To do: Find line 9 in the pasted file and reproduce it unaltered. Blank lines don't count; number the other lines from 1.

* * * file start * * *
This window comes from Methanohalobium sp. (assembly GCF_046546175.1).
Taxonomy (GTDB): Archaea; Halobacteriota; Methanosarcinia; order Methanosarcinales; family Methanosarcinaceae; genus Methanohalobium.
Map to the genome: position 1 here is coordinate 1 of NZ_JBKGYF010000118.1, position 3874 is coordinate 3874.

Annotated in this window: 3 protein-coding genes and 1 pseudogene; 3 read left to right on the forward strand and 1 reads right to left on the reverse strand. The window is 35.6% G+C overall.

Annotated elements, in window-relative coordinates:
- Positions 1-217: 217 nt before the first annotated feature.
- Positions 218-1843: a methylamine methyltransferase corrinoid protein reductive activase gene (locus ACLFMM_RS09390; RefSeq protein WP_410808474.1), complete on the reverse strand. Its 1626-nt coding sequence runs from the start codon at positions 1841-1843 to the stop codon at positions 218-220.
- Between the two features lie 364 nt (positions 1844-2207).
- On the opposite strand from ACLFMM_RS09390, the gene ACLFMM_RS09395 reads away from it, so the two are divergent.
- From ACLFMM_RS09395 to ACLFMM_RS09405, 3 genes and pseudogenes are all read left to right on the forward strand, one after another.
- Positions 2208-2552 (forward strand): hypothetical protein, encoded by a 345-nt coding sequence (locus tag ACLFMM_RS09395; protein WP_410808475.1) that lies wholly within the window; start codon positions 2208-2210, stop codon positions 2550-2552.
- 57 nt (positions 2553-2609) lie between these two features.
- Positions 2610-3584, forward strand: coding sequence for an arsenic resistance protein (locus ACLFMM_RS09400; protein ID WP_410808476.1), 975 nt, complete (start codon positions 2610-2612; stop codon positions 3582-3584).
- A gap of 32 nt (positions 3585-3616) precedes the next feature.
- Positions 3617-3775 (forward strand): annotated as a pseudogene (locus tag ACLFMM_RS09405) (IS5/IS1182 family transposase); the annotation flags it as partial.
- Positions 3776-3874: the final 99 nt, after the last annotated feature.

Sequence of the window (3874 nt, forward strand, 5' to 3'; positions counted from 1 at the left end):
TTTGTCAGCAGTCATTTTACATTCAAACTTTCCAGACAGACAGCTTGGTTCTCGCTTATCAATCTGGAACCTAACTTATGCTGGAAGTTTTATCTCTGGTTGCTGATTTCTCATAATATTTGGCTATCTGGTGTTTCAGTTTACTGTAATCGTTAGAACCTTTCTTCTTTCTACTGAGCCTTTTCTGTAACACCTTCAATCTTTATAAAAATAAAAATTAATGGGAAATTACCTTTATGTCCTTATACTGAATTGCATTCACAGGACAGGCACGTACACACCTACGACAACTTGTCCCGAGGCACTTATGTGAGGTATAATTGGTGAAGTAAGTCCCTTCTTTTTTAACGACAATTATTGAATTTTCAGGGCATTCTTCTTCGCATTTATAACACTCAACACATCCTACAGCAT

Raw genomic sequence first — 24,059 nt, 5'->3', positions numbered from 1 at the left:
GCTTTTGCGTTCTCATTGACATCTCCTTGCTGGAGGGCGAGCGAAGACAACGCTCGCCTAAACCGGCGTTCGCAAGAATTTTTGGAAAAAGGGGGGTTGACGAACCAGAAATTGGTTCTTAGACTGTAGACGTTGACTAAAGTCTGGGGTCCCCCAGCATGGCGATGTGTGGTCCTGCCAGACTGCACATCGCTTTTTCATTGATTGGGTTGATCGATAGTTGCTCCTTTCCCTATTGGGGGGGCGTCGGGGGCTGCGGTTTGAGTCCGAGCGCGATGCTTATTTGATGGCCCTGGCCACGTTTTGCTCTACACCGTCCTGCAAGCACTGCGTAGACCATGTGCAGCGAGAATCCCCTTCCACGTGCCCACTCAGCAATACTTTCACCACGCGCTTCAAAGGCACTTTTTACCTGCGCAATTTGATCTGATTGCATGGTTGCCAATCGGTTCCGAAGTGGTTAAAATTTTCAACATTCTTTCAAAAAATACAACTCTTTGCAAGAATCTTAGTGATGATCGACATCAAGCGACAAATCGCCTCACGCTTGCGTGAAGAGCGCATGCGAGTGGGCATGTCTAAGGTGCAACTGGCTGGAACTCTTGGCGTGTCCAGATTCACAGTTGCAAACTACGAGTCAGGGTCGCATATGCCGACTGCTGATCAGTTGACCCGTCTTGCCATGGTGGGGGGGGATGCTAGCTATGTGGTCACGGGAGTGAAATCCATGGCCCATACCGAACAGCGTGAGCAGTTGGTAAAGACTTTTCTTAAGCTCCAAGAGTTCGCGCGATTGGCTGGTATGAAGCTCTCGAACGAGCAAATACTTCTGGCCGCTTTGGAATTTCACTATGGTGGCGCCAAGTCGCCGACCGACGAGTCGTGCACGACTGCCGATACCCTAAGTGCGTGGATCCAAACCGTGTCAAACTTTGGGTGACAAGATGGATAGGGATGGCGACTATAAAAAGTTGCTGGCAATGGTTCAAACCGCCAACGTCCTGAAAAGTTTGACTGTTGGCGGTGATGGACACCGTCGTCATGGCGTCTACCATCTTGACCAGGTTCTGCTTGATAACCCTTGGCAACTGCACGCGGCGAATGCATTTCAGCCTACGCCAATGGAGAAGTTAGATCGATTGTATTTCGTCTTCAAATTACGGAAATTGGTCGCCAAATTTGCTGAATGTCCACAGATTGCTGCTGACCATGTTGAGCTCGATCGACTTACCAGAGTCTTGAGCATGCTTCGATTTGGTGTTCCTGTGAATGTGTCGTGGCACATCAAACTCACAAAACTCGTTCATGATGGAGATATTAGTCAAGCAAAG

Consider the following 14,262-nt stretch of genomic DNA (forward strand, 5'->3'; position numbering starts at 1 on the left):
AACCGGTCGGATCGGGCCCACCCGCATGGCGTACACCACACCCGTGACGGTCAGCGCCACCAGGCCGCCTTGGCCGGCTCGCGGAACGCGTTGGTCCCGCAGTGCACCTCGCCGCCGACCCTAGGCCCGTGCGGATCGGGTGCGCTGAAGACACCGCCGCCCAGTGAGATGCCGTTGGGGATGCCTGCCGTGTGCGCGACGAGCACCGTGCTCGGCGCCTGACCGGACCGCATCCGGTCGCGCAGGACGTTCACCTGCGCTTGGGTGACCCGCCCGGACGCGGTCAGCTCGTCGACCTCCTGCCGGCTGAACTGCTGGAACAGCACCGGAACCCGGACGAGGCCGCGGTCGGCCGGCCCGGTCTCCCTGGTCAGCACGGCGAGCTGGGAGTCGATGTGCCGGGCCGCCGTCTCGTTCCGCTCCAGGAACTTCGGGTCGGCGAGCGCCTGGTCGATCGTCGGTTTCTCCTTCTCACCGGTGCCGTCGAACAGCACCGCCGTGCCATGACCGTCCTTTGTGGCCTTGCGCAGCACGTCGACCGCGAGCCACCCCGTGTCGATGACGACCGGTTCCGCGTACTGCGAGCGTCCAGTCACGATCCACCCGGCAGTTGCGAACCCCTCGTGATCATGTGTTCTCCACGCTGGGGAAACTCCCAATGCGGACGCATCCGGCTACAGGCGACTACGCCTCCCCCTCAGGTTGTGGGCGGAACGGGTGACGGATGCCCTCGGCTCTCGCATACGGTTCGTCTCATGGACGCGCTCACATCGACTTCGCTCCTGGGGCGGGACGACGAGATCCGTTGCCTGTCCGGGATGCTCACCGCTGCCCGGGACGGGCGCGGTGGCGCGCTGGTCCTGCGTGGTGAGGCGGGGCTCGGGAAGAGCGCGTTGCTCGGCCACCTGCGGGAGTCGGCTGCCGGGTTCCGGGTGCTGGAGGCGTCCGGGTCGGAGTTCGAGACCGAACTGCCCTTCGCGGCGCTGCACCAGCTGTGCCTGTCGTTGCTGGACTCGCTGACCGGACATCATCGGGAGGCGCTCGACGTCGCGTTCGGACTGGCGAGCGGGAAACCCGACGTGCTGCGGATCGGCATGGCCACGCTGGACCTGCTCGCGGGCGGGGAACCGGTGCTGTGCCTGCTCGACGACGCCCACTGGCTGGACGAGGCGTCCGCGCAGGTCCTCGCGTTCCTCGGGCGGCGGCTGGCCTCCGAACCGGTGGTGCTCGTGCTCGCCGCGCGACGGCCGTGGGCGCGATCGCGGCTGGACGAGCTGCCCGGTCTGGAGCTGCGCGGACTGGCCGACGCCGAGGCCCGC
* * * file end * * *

- On the opposite strand from ACLFMM_RS09390, the gene ACLFMM_RS09395 reads away from it, so the two are divergent.